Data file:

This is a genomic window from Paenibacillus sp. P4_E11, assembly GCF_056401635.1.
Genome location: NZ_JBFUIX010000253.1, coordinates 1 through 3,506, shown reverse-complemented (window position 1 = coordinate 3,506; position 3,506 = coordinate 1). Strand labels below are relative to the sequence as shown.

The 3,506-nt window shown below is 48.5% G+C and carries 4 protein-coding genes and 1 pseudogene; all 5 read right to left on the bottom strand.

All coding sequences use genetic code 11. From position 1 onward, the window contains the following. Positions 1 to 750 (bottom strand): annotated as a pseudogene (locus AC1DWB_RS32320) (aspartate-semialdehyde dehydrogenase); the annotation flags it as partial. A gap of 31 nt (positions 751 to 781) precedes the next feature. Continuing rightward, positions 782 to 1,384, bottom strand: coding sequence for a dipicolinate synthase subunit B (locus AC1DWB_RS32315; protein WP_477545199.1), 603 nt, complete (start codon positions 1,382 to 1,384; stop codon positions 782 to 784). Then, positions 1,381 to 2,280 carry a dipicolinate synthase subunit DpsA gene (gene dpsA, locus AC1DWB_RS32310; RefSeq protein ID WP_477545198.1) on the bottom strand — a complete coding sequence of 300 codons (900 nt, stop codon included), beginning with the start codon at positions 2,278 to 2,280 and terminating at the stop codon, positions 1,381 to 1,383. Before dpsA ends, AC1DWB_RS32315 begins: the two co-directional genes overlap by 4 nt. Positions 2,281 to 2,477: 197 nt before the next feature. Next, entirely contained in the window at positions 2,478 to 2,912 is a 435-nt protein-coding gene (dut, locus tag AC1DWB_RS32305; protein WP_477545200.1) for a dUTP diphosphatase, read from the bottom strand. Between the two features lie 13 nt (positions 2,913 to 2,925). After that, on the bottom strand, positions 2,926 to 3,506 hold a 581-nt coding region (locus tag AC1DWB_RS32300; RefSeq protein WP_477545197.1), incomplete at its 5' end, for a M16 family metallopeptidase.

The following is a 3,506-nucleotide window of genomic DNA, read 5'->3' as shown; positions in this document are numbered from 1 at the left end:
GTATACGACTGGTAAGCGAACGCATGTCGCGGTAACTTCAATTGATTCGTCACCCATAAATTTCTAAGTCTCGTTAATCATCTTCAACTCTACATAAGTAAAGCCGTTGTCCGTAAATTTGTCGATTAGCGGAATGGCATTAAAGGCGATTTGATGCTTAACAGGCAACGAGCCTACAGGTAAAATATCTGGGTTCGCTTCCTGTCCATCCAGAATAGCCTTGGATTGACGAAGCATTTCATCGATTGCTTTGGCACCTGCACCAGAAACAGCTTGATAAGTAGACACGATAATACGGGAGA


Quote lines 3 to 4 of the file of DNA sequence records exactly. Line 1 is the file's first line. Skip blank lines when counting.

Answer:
The 3,506-nt window shown below is 48.5% G+C and carries 4 protein-coding genes and 1 pseudogene; all 5 read right to left on the bottom strand.

All coding sequences use genetic code 11. From position 1 onward, the window contains the following. Positions 1 to 750 (bottom strand): annotated as a pseudogene (locus AC1DWB_RS32320) (aspartate-semialdehyde dehydrogenase); the annotation flags it as partial. A gap of 31 nt (positions 751 to 781) precedes the next feature. Continuing rightward, positions 782 to 1,384, bottom strand: coding sequence for a dipicolinate synthase subunit B (locus AC1DWB_RS32315; protein WP_477545199.1), 603 nt, complete (start codon positions 1,382 to 1,384; stop codon positions 782 to 784). Then, positions 1,381 to 2,280 carry a dipicolinate synthase subunit DpsA gene (gene dpsA, locus AC1DWB_RS32310; RefSeq protein ID WP_477545198.1) on the bottom strand — a complete coding sequence of 300 codons (900 nt, stop codon included), beginning with the start codon at positions 2,278 to 2,280 and terminating at the stop codon, positions 1,381 to 1,383. Before dpsA ends, AC1DWB_RS32315 begins: the two co-directional genes overlap by 4 nt. Positions 2,281 to 2,477: 197 nt before the next feature. Next, entirely contained in the window at positions 2,478 to 2,912 is a 435-nt protein-coding gene (dut, locus tag AC1DWB_RS32305; protein WP_477545200.1) for a dUTP diphosphatase, read from the bottom strand. Between the two features lie 13 nt (positions 2,913 to 2,925). After that, on the bottom strand, positions 2,926 to 3,506 hold a 581-nt coding region (locus tag AC1DWB_RS32300; RefSeq protein WP_477545197.1), incomplete at its 5' end, for a M16 family metallopeptidase.